- Greater concentration through lower yields, older vines, later harvest, asoleo (drying the grapes in the Andalusian sun).
- Wines are no longer fortified with neutral alcohol: less pure strength, greater finesse and elegance.
- Wines and sherries are bottled with minimal filtration (en rama).
- Ageing under 'flor' is limited so as not to push the characteristics of the terroir into the background.
- Fermentation and ageing take place in old sherry butts (botas) to promote minerality and salinity.
Three Types of Terroir Wines from Jerez
White wines from Palomino Fino
These white wines are aged entirely without, or with limited, flor. Fermentation and ageing in old sherry butts. The emphasis is on fantastic minerality and salinity and they are not fortified with alcohol. These types of wines are the ideal accompaniments to dishes that are neither sweet nor mellow: asparagus, oysters, seafood, ...
A few examples: El Muelle, La Escribana, Ube Paganilla, Ube Miraflores, La Hacienda, Las Mercedes, La Choza, Amigo Imaginario, Forlong Blanco, Mirabrás, …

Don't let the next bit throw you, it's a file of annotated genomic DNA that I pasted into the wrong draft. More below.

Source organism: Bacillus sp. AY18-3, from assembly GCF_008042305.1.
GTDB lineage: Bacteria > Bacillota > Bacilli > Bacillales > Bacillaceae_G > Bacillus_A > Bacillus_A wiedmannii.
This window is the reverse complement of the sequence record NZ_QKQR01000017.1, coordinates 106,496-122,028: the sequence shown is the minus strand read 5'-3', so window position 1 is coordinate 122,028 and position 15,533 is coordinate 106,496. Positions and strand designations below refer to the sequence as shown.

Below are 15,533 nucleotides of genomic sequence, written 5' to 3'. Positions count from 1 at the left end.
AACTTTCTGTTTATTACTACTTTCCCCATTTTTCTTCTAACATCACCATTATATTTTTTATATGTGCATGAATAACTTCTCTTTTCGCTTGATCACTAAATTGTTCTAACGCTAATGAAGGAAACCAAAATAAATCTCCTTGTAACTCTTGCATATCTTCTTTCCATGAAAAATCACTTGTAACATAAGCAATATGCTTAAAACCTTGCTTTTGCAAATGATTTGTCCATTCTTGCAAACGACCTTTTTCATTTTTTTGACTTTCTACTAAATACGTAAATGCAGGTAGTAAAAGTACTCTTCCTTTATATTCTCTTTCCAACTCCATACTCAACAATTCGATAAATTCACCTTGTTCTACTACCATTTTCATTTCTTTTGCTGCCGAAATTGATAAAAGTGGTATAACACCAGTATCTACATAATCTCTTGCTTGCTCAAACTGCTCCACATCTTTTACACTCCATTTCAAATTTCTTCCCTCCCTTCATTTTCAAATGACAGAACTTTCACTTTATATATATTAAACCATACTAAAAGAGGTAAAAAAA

Classic Fino or Manzanilla
The same identification with terroir. Bottling ‘en rama’, with bottle ageing to create balanced and complex sherries.
Vintage sherries from a given harvest year, called añadas. They are aged without being topped up (i.e. without solera), like Jura wines. As a result, the flor has less influence and the terroir remains distinctive. These are sherries with a much greater complexity and elegance and that can complement a wider culinary range than just the classic jamón or tapa.
A few examples: Caberrubia, La Barajuela 2013 and 2016, the almacenista area in La Callejuela, Solear en rama, Urium Fino Mons…
Classic sherries with oxidative ageing
These are known as Amontillado, Oloroso, Palo Cortado and Raya. Better, more concentrated and more balanced base ingredients ensure a more interesting evolution. It means that these sherries need less long to reach a nice complexity.
A few examples: Amontillado La Casilla, Oloroso El Cerro, Urium Palo Cortado Clasico, Barajuela Raya 2015 & 2016 (these are actually oxidatively aged white wines and no longer have a classification).